Brexit, Brexit, and more Brexit.
As a sociology student, you're constantly told to keep up with current affairs - and rightly so! This is essential in exams for applying (AO2) your sociological knowledge. More importantly, as a young person you need to be aware of the world around you as you seek to find your place in it as an adult.
However, during the past trillion months (and probably for the next trillion months) every news outlet is focused on one story. Brexit. You're forgiven for not wanting to read the news when every single day the top story is another development about the Brexit process. And on days where there is no development, the news is that there has been no development! It's agonising.
But fear not - We can use Brexit to our advantage and even use it many of our sociology essays. Brexit is as sociological as it is political - and here's why...
We study demography as a topic in the Family unit, and it's rather dull due to its focus on birth and death rates. Demography is actually one of the most fundamental parts of modern sociology, and basically is the term we use for understanding the makeup of society.
Brexit is relevant here, firstly due to understand voting patterns. Without understanding the demographics of Britain, all we know is that lots of people voted against it, and a slightly larger amount voted for it. Not too helpful. But if we look at the results in terms of people's age, gender, education and income, we see colossal differences! Sociologists have the job of discovering, for example. why people with more qualification are more likely to have voted remain. If you're interested in why these differences occurred, there's lots of brilliant articles proposing ideas, such as this one from the London School of Economics.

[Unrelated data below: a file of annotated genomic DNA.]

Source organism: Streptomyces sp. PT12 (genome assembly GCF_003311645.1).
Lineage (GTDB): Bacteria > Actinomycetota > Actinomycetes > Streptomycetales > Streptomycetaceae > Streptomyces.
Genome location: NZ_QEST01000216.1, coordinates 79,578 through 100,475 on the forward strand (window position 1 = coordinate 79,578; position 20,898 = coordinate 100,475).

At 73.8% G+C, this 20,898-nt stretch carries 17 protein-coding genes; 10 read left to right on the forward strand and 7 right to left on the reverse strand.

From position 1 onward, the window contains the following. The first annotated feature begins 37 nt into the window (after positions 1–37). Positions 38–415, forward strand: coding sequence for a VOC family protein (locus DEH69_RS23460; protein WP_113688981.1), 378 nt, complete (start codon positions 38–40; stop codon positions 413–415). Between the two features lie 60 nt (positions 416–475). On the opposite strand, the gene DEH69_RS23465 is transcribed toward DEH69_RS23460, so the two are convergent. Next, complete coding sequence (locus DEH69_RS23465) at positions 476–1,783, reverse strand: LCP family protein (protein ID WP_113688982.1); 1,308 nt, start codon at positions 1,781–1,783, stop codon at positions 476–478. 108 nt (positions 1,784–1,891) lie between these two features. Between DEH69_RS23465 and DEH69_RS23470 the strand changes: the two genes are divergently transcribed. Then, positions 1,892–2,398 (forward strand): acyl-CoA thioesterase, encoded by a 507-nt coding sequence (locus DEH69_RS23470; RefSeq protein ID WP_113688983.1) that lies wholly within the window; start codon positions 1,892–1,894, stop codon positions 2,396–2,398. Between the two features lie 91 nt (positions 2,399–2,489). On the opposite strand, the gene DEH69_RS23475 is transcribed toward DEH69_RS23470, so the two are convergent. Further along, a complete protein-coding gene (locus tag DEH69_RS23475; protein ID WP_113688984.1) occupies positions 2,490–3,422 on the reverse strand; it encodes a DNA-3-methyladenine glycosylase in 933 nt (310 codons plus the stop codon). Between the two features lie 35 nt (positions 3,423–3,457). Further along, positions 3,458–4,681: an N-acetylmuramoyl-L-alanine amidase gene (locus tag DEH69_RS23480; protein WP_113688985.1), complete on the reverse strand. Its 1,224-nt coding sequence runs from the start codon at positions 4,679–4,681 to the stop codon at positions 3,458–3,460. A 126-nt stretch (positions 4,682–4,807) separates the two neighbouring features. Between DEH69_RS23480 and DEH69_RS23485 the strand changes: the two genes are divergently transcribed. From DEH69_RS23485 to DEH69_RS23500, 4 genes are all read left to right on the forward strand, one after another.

Brexit is also relevant in our study of demography because of migration being a major factor in many people's decision to vote leave, as they were concerned with how easy it is for EU citizens to move to Britain. Some leave voters felt EU migrants were not assimilating - 'becoming like us'. Whereas some remain voters believe multiculturalism is beneficial and don't mind EU migrants retaining their own cultural identity. Again, it is a sociologist's job to find out why and how people develop such contrasting opinions.
Crime & Deviance
The Vote Leave group was the official group campaigning for Brexit. Since the vote, they have been found guilty of running an illegal campaign, as they broke spending rules. There has been no real consequences other than a relatively small fine, which means we can apply this case to Marxist's perspective on crime. The people responsibly are wealthy, powerful people, who Marxists believe are not a priority for our criminal justice system. No one will go to prison, yet Marxists may argue that their crime is far worse than the desperate actions of the oppressed working class who commit crime due to the 'criminogenic' capitalist society we live in.
The media's power to influence public opinion cannot be underestimated. For the last 30 years, whichever political party The Sun (Britain's best selling news outlet) has backed has emerged victorious. You should explore the role the media the role that the played in determining the outcome of Brexit (through reports such as this). You could also explore the relationship between the owners of Britain's media outlets and their reasons for supporting leave or remain. Were people passively believing what they were told through the hypodermic syringe model? Or were they relying on experts interpretation of the debate as the two-step flow model suggests?
Is there an end in sight?
No. Sorry. Brexit will continue to dominate the news even after (or even if) it happens. So embrace it (as much as you can) and use it to your advantage. Think of it less as politics hell, and more as sociology AO2 heaven.